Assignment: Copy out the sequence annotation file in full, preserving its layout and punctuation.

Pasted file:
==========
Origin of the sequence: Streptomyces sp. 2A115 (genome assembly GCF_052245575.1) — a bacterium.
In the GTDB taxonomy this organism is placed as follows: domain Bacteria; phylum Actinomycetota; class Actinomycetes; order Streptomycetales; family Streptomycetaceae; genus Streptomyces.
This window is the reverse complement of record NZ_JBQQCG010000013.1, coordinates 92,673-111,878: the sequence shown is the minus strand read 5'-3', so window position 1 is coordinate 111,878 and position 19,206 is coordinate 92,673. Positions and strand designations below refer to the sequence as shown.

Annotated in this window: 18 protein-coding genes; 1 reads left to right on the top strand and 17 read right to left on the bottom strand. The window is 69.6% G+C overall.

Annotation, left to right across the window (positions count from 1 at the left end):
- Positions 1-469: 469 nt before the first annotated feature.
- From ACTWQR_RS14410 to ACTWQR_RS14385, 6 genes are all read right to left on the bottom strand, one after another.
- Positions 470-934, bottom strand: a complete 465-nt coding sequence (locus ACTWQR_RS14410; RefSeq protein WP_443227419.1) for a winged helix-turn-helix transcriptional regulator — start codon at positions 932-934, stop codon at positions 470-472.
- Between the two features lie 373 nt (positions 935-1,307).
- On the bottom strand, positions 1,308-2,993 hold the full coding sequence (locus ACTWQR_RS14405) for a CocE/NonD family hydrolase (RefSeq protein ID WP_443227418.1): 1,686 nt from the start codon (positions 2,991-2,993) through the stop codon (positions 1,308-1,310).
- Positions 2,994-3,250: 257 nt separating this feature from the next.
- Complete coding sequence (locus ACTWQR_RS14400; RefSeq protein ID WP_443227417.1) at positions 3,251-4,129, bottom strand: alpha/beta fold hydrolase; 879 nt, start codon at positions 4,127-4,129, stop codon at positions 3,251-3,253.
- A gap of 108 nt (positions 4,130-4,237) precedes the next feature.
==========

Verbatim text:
Origin of the sequence: Streptomyces sp. 2A115 (genome assembly GCF_052245575.1) — a bacterium.
In the GTDB taxonomy this organism is placed as follows: domain Bacteria; phylum Actinomycetota; class Actinomycetes; order Streptomycetales; family Streptomycetaceae; genus Streptomyces.
This window is the reverse complement of record NZ_JBQQCG010000013.1, coordinates 92,673-111,878: the sequence shown is the minus strand read 5'-3', so window position 1 is coordinate 111,878 and position 19,206 is coordinate 92,673. Positions and strand designations below refer to the sequence as shown.

Annotated in this window: 18 protein-coding genes; 1 reads left to right on the top strand and 17 read right to left on the bottom strand. The window is 69.6% G+C overall.

Annotation, left to right across the window (positions count from 1 at the left end):
- Positions 1-469: 469 nt before the first annotated feature.
- From ACTWQR_RS14410 to ACTWQR_RS14385, 6 genes are all read right to left on the bottom strand, one after another.
- Positions 470-934, bottom strand: a complete 465-nt coding sequence (locus ACTWQR_RS14410; RefSeq protein WP_443227419.1) for a winged helix-turn-helix transcriptional regulator — start codon at positions 932-934, stop codon at positions 470-472.
- Between the two features lie 373 nt (positions 935-1,307).
- On the bottom strand, positions 1,308-2,993 hold the full coding sequence (locus ACTWQR_RS14405) for a CocE/NonD family hydrolase (RefSeq protein ID WP_443227418.1): 1,686 nt from the start codon (positions 2,991-2,993) through the stop codon (positions 1,308-1,310).
- Positions 2,994-3,250: 257 nt separating this feature from the next.
- Complete coding sequence (locus ACTWQR_RS14400; RefSeq protein ID WP_443227417.1) at positions 3,251-4,129, bottom strand: alpha/beta fold hydrolase; 879 nt, start codon at positions 4,127-4,129, stop codon at positions 3,251-3,253.
- A gap of 108 nt (positions 4,130-4,237) precedes the next feature.